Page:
Devourer of books with a preference for fiction. Quite good at competitive reading. Happily hoards books of all kinds. Gets stabby going too long without reading.
Leonie Noirot is the youngest of the three Noirot sisters, and the only one still unmarried and able to spend all her energies on running Maison Noirot, the sisters' successful dressmaking shop in St. James. The eldest sister, Marcelline (from Silk is for Seduction) is currently pregnant and rather indisposed and the middle sister Sophy (from Scandal Wears Satin) is off on an extended wedding trip in Scotland until the scandal surrounding her nuptials dies down. Each sister has their own strengths, in Leonie's case, it's finance. She's a mathematical prodigy, but because she's also the most practical and level-headed of the three sisters, she knows how important it is that the shop keeps bringing in new customers and stays popular among the fashionable ladies.
While out advertising one of the shop's many elegant outfits, Leonie is struck mute by the Botticelli painting of Mars and Venus and then by its owner, the insanely handsome Simon Blair, Marquess of Lisburne. He, is in return very taken with Leonie, and decides that his stay in London might not be as boring as he had previously feared. Lisburne is in London to make sure his cousin, the sensitive Lord Swanton, who currently can't go anywhere without being mobbed by adoring young ladies, doesn't get into trouble. Swanton published a volume of poetry that became unexpectedly best-selling, and he wants to use his new-found celebrity to do some good, speaking at various charity benefits to great acclaim. Lisburne is worried that someone will take advantage of his cousin, so guards him carefully.
Leonie decides that to really show off the skills of the dressmakers at Maison Noirot is to transform Lisburne's cousin, the rude, insecure and extremely gawky Lady Gladys Fairfax, into an elegant and sought after swan. Lisburne would rather Leonie focus on him than on dresses, spread sheets and his cousin Gladys, so Leonie proposes a wager. If she can make Lady Gladys so popular the woman receives a marriage proposal in a mere two weeks, Lisburne has to give her his Botticelli painting. If Leonie fails, which Lisburne is convinced she must, Leonie has to become Lisburne's mistress, and give him two full weeks of her undivided attention.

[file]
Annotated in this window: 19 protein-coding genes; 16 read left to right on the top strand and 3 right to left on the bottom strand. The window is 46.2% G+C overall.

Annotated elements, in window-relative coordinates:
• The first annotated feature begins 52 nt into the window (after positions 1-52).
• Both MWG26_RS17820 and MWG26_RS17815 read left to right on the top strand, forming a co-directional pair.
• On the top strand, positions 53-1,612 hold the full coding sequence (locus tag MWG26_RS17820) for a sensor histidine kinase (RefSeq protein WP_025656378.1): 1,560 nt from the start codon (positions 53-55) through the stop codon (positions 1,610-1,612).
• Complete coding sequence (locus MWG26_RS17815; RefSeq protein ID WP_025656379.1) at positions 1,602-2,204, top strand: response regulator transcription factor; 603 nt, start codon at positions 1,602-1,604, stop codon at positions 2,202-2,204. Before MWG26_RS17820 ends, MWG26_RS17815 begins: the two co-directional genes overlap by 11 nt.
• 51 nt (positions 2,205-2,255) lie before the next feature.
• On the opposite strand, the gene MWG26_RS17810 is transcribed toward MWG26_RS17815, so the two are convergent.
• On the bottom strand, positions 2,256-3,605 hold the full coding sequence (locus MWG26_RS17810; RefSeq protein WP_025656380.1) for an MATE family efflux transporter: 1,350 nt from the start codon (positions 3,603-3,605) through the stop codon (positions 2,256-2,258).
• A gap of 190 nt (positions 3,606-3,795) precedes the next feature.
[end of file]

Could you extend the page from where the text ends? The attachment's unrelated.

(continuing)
It's been two years since Scandal Wears Satin came out, and as I found that book one of the most disappointing Loretta Chase had ever written, I was very much hoping that the postponed publication date for this book meant that it would be of a higher quality. While it's not going to join my all time favourite romances, or even the top five of Chase's works, it is a much better book than her last two and a return to form for one of the masters of the romance genre.
Leonie is so focused on her work and making sure her family business is running smoothly. She has clearly never taken the time to relax and enjoy herself, being the pragmatic, sensible and most level-headed of her sisters. So when Lisburne comes along and pretty literally sweeps her off her feet, insisting on distracting her, taking her to the circus, for drives in the park and forcing her to forget about finances and have a little fun on occasion. The Noirots come from a long line of charmers, schemers and scoundrels and are usually far too easily swayed by their emotions. Leonie has up until now never been in love, or met anyone who could even vaguely inspire her to be, but the stunning and dangerously charming Lisburne, who she keeps comparing to a Roman or Greek god, completely discombobulates her.
Lisburne knows that he's ridiculously attractive, so it's a change of pace for him when Leonie acknowledges this, but still goes about her daily life almost forcefully ignoring him. Up until recently, when every woman in the room started swooning around his cousin, Lisburne's clearly never really had to work to woo a woman, and Leonie provides an interesting challenge. He's obviously not looking for any long term commitment, but the more time he spends with Leonie, the more fascinated he is with her.
If you've read any of Loretta Chase's books from before her Dressmaker-series, I'm happy to recommend this as another book of hers that will entertain you and while away a few hours. I was engrossed enough that I stayed up until the early hours of the morning to finish it (thank God for summer vacation!). The secondary romance in the book, involving Lady Gladys is also very enjoyable, if not exactly surprising or ground-breaking. As far as I can tell, the next Loretta Chase book will be about the Noirots' sister-in-law, Lady Clara, and because this was so much fun, I'm now very much looking forward to it.